ABSTRACT: Melanoma is notable for its metastatic propensity, lethality in the advanced setting and association with ultraviolet exposure early in life. To obtain a comprehensive genomic view of melanoma in humans, we sequenced the genomes of 25 metastatic melanomas and matched germline DNA. A wide range of point mutation rates was observed: lowest in melanomas whose primaries arose on non-ultraviolet-exposed hairless skin of the extremities (3 and 14 per megabase (Mb) of genome), intermediate in those originating from hair-bearing skin of the trunk (5-55 per Mb), and highest in a patient with a documented history of chronic sun exposure (111 per Mb). Analysis of whole-genome sequence data identified PREX2 (phosphatidylinositol-3,4,5-trisphosphate-dependent Rac exchange factor 2)--a PTEN-interacting protein and negative regulator of PTEN in breast cancer--as a significantly mutated gene with a mutation frequency of approximately 14% in an independent extension cohort of 107 human melanomas. PREX2 mutations are biologically relevant, as ectopic expression of mutant PREX2 accelerated tumour formation of immortalized human melanocytes in vivo. Thus, whole-genome sequencing of human melanoma tumours revealed genomic evidence of ultraviolet pathogenesis and discovered a new recurrently mutated gene in melanoma.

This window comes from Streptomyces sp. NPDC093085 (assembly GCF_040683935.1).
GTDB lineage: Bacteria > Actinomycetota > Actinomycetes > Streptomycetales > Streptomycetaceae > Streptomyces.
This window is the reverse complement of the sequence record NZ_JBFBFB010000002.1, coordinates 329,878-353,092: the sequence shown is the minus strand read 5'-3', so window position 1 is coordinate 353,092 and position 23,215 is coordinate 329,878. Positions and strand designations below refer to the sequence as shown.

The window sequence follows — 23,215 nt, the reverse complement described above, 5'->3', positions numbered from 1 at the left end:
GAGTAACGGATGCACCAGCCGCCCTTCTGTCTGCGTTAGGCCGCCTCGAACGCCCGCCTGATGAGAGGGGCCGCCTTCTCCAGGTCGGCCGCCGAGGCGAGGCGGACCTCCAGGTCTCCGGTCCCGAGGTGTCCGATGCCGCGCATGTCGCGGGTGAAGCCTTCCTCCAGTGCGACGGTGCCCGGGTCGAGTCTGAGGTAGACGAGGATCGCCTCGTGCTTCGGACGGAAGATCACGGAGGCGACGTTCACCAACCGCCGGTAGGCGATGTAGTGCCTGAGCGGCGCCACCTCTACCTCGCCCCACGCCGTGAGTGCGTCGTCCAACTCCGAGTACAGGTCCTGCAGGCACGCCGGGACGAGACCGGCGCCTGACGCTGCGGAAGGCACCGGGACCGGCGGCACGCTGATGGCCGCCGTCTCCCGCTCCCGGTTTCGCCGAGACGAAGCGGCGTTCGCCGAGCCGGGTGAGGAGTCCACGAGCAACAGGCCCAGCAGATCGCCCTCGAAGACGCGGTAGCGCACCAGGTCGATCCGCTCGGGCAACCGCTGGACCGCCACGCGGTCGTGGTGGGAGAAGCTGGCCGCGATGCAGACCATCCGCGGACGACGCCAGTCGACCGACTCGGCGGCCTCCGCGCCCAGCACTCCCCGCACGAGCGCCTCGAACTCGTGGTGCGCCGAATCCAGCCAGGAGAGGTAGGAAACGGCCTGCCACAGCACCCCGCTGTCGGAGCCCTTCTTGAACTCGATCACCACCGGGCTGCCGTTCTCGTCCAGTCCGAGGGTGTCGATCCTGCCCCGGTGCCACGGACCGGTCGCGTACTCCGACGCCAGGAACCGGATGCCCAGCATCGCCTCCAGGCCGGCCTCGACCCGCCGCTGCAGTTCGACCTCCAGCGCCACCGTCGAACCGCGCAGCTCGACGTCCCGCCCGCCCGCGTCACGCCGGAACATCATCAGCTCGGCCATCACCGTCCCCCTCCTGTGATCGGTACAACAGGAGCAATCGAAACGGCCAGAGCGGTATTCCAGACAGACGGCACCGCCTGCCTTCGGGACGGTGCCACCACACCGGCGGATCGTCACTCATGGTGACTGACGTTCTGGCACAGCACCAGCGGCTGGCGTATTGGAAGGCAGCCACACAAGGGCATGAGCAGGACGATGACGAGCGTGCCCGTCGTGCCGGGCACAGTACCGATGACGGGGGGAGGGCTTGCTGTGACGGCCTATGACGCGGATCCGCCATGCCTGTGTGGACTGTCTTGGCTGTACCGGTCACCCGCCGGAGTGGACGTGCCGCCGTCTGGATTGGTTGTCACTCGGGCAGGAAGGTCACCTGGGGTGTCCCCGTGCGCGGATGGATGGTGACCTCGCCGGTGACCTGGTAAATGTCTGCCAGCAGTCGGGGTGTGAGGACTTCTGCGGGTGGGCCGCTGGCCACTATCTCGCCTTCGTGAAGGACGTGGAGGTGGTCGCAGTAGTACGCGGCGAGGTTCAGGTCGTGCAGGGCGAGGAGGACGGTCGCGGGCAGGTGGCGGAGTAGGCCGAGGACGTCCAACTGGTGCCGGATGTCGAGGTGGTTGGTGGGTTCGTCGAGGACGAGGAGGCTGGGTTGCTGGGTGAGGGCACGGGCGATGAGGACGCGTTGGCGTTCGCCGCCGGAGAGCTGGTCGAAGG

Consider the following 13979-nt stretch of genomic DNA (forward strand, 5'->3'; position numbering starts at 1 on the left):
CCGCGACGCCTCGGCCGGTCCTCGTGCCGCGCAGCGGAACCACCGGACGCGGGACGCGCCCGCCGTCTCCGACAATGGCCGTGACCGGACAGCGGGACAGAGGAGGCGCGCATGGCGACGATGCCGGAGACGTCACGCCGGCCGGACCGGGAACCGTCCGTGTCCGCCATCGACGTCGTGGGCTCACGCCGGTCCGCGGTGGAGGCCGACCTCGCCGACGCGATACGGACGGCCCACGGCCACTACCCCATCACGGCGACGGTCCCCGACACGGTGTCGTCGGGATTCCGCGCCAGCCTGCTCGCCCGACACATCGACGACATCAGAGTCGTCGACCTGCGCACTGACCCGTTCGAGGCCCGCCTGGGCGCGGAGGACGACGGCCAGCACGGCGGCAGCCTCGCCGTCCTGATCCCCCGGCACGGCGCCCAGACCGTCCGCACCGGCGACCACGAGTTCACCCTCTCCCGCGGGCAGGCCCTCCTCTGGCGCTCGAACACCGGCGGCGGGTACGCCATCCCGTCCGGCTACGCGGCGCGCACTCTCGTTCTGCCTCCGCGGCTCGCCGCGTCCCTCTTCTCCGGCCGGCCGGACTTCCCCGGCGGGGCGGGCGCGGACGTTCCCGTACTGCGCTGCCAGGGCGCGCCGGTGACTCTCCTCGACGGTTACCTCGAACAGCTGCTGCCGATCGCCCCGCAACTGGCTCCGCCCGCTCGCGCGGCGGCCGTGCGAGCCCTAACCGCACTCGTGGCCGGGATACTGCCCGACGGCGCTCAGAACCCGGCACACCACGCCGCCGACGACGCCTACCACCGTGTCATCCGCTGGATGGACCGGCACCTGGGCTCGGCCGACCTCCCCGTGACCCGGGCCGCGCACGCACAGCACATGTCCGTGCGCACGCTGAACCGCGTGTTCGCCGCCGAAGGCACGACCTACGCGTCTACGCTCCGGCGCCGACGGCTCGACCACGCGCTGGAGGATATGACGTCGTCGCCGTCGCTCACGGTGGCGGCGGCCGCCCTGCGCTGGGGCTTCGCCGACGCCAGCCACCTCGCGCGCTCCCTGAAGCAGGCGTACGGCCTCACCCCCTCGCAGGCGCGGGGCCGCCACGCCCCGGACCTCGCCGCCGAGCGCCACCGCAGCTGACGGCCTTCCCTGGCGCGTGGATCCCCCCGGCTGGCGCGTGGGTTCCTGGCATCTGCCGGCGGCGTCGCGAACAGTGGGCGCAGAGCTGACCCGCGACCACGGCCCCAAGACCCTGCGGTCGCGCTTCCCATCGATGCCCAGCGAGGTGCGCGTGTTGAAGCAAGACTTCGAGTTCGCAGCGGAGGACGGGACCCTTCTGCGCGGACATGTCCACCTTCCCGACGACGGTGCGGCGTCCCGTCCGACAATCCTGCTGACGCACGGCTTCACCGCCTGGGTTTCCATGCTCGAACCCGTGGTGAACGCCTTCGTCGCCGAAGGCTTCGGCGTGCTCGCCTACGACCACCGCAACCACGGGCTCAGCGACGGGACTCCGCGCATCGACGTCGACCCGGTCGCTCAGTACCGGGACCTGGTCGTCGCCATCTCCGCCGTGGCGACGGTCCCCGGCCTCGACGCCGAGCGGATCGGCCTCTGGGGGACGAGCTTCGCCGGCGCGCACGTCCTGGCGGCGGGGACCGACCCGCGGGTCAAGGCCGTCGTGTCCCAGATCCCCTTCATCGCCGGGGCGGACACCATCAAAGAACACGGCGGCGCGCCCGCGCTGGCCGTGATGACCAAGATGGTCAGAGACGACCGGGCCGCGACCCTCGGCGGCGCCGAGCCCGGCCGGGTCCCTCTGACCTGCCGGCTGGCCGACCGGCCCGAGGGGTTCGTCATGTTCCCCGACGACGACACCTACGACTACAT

Nature 05/2012; 485(7399):502-6. DOI:10.1038/nature11071 · 42.35 Impact Factor
  • [Show abstract] [Hide abstract]
    ABSTRACT: Melanoma is notable for its metastatic propensity, lethality in the advanced setting and association with ultraviolet exposure early in life. To obtain a comprehensive genomic view of melanoma in humans, we sequenced the genomes of 25 metastatic melanomas and matched germline DNA. A wide range of point mutation rates was observed: lowest in melanomas whose primaries arose on non-ultraviolet-exposed hairless skin of the extremities (3 and 14 per megabase (Mb) of genome), intermediate in those originating from hair-bearing skin of the trunk (5–55 per Mb), and highest in a patient with a documented history of chronic sun exposure (111 per Mb). Analysis of whole-genome sequence data identified PREX2 (phosphatidylinositol-3,4,5-trisphosphate-dependent Rac exchange factor 2)—a PTEN-interacting protein and negative regulator of PTEN in breast cancer—as a significantly mutated gene with a mutation frequency of approximately 14% in an independent extension cohort of 107 human melanomas. PREX2 mutations are biologically relevant, as ectopic expression of mutant PREX2 accelerated tumour formation of immortalized human melanocytes in vivo. Thus, whole-genome sequencing of human melanoma tumours revealed genomic evidence of ultraviolet pathogenesis and discovered a new recurrently mutated gene in melanoma.
    Nature 01/2012; 485(7399):502-506. · 42.35 Impact Factor